However, severe edema during pregnancy is an early sign of preeclampsia and it should be promptly reported to a physician.

Menstruation and Menopause

Menstruation causes wide fluctuations in hormonal levels. For example, the levels of progesterone are reduced during the menstrual cycle and the low level of this hormone can cause fluid retention in the body.

In the same way, menopause can cause hormonal fluctuations that trigger edema. Strangely, hormone replacement therapy, which is aimed at replacing lost hormones, can also cause edema.

All of these show that it is a wide fluctuation rather than specific hormones that cause edema.


Some medications can also cause swelling in the legs. These drugs mostly affect the water balance in the body or cause blood vessels to leak fluids.

Medications that can cause edema include:

  • Vasodilators, because they promote the widening of blood vessels. This dilation also increases the porosity of the vessels and cause the leakage of fluid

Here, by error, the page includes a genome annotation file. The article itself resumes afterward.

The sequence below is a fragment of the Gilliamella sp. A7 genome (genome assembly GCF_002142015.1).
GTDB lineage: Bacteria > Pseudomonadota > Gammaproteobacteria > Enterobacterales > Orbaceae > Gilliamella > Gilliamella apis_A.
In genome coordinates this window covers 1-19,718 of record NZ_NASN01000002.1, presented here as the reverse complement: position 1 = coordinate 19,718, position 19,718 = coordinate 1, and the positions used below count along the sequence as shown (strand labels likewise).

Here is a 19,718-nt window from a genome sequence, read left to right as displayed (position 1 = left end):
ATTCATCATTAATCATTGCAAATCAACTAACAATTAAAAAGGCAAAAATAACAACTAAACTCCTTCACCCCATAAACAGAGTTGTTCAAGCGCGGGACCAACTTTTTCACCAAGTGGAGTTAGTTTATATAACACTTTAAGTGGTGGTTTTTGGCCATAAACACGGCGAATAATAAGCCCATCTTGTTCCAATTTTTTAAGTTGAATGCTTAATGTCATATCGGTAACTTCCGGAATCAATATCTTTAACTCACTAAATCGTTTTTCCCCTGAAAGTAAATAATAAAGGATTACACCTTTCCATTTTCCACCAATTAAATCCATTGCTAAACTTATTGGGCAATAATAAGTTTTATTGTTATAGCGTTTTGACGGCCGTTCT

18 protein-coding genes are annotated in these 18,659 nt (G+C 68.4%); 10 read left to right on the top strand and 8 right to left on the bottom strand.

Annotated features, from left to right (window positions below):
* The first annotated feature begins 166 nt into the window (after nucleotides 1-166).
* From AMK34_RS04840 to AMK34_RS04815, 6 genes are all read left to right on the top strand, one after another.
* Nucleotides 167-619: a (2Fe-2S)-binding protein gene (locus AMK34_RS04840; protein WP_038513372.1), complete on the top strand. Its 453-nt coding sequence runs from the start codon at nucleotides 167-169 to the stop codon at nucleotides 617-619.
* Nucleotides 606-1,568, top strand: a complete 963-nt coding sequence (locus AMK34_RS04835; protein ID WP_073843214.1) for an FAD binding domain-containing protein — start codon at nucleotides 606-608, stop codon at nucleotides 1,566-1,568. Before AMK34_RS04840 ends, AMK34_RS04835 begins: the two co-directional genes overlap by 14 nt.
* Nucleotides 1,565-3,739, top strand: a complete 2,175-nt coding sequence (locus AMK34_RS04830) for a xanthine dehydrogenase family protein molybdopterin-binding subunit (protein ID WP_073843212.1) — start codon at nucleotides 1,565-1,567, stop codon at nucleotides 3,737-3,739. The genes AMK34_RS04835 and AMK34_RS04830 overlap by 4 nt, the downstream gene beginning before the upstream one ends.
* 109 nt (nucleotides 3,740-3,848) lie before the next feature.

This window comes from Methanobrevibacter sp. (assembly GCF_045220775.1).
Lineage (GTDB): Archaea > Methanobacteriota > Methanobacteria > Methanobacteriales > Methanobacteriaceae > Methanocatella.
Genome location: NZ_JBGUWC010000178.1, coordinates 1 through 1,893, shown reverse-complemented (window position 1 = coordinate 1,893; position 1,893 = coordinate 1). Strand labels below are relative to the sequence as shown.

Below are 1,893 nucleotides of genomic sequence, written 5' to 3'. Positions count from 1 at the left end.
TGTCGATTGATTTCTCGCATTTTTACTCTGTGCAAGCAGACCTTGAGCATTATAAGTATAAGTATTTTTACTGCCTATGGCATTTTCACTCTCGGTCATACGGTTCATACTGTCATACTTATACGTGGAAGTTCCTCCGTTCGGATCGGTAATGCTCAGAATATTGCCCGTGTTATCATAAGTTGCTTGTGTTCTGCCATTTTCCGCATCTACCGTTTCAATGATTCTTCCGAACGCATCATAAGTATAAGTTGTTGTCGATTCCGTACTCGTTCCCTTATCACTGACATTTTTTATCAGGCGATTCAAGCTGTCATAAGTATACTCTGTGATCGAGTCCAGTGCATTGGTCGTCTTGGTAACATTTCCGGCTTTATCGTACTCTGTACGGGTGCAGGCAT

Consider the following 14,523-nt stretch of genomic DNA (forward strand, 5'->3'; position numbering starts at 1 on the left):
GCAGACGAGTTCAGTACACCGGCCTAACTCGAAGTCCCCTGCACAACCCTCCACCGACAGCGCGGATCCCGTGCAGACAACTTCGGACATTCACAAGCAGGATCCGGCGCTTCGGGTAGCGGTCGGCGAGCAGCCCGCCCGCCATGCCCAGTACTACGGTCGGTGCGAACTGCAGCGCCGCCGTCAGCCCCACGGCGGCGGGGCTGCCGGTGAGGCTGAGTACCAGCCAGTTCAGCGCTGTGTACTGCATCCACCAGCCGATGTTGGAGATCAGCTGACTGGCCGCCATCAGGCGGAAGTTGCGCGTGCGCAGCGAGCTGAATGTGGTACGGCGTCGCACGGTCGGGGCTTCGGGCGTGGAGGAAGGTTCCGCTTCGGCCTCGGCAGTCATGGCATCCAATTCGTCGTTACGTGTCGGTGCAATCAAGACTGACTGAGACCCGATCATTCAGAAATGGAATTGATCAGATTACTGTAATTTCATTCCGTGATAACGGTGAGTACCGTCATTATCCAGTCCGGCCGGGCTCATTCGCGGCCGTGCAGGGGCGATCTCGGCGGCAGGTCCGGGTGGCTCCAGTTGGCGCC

• NSAIDs (non-steroidal anti-inflammatory drugs) such as ibuprofen
  • Corticosteroids such as prednisone
  • Steroids, both androgenic and anabolic
  • Calcium channel blockers such as nifedipine and amlodipine
  • Drugs for diabetes especially thiazolidinediones such as pioglitazone and rosiglitazone
  • Estrogens and birth control pills and replacement hormones containing estrogen-like hormones
  • MAOI (monoamine oxidase inhibitor) and tricyclic antidepressants

Restricted Movements

Periods of prolonged restricted movement can also cause edema especially swelling in the feet, ankles, and legs.

The kinds of restricted movement that can cause edema include standing or sitting too long, lack of exercise, prolonged hospital stay, and long flights.

Edema caused by all of these instances of physical activity can get worse when the weather is hot.